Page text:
Determining Factor for the Success of Business Startups

After running a number of businesses with employees for about a decade, I can tell you this: Being a true entrepreneur is not about how many assets are listed on paper under your name as the owner, but how much real profit or return on investment (ROI) you can generate (in a given time) with your investment.

Determining Factor for the Success of Business Startups

For example, Person A (a true entrepreneur) would say something like this: “I invested $5,000 into this project about a year ago and a few months into the investment, it had generated $250+ per month of revenue for me.” Meanwhile, Person B (a Wantrepreneur) would say: “A year ago, after making a down payment, I owned 25 acres of land, and I’m now in the process of building a business hosting paintball games.”

Do you see the vast difference between these two startups? The first startup had already generated a positive monthly cash flow just a few months into her investment, which is a real Asset establishment. Meanwhile, the other startup owned the land (on paper), but with negative cash flow. He makes a monthly mortgage payment to the bank while not yet generating any significant revenue. This is basically just another liability added to his portfolio.

Now, if Person A replicates the profitability from that first investment model, we can predict a sizable ROI and assets she will accumulate over time. Meanwhile, Person B might struggle to get his project off the ground. And, even if that project finally takes off, it may take a while and might be harder to replicate than the business approach of Person A.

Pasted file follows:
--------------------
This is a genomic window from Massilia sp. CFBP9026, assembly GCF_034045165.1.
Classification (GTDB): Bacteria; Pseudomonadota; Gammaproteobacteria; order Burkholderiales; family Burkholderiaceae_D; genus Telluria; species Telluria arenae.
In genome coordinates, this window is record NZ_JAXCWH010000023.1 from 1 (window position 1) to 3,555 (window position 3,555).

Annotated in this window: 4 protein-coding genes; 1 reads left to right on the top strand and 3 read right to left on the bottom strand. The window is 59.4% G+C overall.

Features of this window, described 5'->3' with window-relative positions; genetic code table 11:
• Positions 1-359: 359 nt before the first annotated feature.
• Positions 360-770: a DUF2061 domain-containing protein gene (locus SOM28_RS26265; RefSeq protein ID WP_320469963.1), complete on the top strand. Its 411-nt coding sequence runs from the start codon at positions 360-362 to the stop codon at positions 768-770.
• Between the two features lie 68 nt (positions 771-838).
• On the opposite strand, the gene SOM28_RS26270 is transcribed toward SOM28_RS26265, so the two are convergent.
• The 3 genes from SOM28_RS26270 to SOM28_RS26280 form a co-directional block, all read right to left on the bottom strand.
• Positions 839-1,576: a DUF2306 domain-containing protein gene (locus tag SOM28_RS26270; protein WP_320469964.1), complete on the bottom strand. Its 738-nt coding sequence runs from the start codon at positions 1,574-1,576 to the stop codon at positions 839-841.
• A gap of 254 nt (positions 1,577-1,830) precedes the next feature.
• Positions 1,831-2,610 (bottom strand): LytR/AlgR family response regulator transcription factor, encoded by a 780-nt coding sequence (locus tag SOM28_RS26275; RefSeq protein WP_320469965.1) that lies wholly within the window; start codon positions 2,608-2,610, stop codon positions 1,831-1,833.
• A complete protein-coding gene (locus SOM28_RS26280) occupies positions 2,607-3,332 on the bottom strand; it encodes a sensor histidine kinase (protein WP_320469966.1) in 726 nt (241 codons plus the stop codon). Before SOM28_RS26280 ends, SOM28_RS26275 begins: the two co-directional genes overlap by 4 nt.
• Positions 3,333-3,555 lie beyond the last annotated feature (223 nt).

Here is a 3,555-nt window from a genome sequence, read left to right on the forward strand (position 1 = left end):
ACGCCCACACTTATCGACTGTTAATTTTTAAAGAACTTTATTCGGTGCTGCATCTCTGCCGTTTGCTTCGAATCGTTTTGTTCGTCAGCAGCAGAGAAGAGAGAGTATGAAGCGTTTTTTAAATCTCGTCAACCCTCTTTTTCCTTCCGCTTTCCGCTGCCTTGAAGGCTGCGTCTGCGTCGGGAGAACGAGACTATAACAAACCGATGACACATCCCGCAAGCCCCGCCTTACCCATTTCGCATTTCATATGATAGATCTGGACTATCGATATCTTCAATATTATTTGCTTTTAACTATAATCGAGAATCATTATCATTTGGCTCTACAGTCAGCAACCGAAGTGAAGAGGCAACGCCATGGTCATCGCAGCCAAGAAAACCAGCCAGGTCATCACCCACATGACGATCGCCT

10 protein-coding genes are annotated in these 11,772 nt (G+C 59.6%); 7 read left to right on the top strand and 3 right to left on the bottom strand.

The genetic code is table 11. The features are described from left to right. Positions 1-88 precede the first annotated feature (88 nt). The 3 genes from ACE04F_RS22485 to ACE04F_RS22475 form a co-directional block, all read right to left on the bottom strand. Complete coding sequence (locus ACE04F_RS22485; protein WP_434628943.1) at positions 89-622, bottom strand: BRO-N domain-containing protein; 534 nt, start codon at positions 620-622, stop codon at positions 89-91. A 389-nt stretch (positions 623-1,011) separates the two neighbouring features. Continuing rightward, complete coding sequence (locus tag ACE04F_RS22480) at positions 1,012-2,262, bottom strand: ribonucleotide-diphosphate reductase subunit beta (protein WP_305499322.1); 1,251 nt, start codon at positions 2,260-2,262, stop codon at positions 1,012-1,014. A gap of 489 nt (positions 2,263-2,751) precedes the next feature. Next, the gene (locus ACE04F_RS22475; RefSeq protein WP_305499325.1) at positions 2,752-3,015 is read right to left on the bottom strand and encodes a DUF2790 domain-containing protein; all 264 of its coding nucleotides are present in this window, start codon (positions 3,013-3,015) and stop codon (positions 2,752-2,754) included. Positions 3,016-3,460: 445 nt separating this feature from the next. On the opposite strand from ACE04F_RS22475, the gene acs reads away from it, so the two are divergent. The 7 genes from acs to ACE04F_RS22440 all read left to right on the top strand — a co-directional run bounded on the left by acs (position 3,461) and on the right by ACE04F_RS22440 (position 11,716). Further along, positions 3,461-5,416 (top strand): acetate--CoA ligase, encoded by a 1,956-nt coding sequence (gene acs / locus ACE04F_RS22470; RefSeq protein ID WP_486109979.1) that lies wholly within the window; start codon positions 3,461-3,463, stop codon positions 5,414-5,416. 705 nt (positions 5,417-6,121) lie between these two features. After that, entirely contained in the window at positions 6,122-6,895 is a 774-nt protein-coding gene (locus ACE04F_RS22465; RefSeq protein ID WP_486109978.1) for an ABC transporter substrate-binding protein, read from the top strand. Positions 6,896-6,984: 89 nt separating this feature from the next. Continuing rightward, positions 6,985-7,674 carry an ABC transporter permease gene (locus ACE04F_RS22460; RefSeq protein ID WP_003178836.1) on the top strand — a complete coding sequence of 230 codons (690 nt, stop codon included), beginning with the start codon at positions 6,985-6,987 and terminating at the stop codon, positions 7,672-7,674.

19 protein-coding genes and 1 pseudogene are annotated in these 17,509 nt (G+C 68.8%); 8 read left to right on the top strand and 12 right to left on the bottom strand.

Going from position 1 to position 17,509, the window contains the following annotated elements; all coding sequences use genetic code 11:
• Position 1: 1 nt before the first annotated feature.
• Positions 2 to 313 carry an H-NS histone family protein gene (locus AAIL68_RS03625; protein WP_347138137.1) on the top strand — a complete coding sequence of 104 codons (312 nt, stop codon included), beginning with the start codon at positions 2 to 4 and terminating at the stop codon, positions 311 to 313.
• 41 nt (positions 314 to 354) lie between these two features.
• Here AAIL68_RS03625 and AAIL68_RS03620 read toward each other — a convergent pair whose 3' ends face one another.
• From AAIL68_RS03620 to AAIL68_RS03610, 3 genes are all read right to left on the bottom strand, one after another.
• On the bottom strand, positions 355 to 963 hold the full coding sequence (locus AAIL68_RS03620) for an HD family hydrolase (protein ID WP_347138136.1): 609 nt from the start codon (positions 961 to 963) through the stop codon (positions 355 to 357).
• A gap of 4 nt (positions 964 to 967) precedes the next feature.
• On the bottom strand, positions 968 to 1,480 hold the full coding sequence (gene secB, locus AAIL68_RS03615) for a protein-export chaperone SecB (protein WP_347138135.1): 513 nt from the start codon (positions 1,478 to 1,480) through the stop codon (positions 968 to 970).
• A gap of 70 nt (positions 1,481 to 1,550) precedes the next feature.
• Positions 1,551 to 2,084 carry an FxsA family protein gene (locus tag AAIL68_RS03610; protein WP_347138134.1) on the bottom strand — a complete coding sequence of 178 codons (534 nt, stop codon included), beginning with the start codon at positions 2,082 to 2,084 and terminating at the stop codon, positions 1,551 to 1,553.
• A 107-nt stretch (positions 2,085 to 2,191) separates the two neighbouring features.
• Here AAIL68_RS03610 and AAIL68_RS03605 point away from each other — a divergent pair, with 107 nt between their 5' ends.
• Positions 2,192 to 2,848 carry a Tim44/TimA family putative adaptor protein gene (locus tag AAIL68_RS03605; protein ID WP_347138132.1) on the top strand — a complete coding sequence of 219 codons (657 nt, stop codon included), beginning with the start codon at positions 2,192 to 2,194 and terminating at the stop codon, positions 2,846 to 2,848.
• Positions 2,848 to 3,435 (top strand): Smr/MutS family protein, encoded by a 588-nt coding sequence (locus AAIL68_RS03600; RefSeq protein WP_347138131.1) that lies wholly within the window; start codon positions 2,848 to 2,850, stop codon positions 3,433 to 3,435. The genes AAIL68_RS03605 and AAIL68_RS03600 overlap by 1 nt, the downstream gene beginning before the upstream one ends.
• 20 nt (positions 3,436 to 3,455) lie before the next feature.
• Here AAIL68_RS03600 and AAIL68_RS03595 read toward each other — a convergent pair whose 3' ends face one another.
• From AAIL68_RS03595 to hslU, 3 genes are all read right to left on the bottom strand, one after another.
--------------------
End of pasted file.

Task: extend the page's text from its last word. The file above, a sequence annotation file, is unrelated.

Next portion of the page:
A good example of professionals conducting real-life business evaluations can be seen on Shark Tank. You can watch past episodes on YouTube to get an idea of how astute investors evaluate businesses and ideas. The “Sharks” often ask the type of questions that quickly hone in on the ROI of a company and its operation. They respond positively to those startups who know their numbers (ROI) and understand the business operation. On the other hand, if any startup has too many liabilities with a large amount of capital already invested without generating a profitable ROI, these sharks will tear them apart with full criticism.

Key takeaway

Whenever you invest with the intention of entrepreneurship, you should always ask the key question of whether your investment is creating an asset or a liability. Simply put: An asset is something that puts money in your pocket each month, and a liability is something that takes money out of your pocket each month. You will have both Assets and Liabilities, but you want the end balance to be positive—and the greater the positive, the better!

If you’d like to learn more on the topic of building assets and minimizing liabilities from a professional who walks the talk, I recommend the practical book, Cashflow Quadrant: Guide to Financial Freedom by Robert T. Kiyosaki (author of Rich Dad Poor Dad).

I hope you find this short article helpful. If you do, please share it with others who you believe will benefit from it as well. Thank you!

Phong Nguyen

BA from St. Olaf College
MBA from University of St. Thomas
SEO from "the School of Hard Knocks."

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